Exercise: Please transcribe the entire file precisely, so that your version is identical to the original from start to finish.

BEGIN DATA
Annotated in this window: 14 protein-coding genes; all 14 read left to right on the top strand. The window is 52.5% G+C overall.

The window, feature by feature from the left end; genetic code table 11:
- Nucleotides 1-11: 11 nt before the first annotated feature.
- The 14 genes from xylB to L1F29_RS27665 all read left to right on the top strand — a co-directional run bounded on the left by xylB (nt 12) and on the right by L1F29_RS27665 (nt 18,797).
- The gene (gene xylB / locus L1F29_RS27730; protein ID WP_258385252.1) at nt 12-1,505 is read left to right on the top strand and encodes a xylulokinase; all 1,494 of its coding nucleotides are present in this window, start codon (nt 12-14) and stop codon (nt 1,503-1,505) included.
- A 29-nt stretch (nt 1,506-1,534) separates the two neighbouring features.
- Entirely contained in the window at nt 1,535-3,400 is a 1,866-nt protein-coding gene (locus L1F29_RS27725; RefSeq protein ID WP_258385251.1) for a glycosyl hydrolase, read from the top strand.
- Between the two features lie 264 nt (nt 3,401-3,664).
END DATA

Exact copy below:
Annotated in this window: 14 protein-coding genes; all 14 read left to right on the top strand. The window is 52.5% G+C overall.

The window, feature by feature from the left end; genetic code table 11:
- Nucleotides 1-11: 11 nt before the first annotated feature.
- The 14 genes from xylB to L1F29_RS27665 all read left to right on the top strand — a co-directional run bounded on the left by xylB (nt 12) and on the right by L1F29_RS27665 (nt 18,797).
- The gene (gene xylB / locus L1F29_RS27730; protein ID WP_258385252.1) at nt 12-1,505 is read left to right on the top strand and encodes a xylulokinase; all 1,494 of its coding nucleotides are present in this window, start codon (nt 12-14) and stop codon (nt 1,503-1,505) included.
- A 29-nt stretch (nt 1,506-1,534) separates the two neighbouring features.
- Entirely contained in the window at nt 1,535-3,400 is a 1,866-nt protein-coding gene (locus L1F29_RS27725; RefSeq protein ID WP_258385251.1) for a glycosyl hydrolase, read from the top strand.
- Between the two features lie 264 nt (nt 3,401-3,664).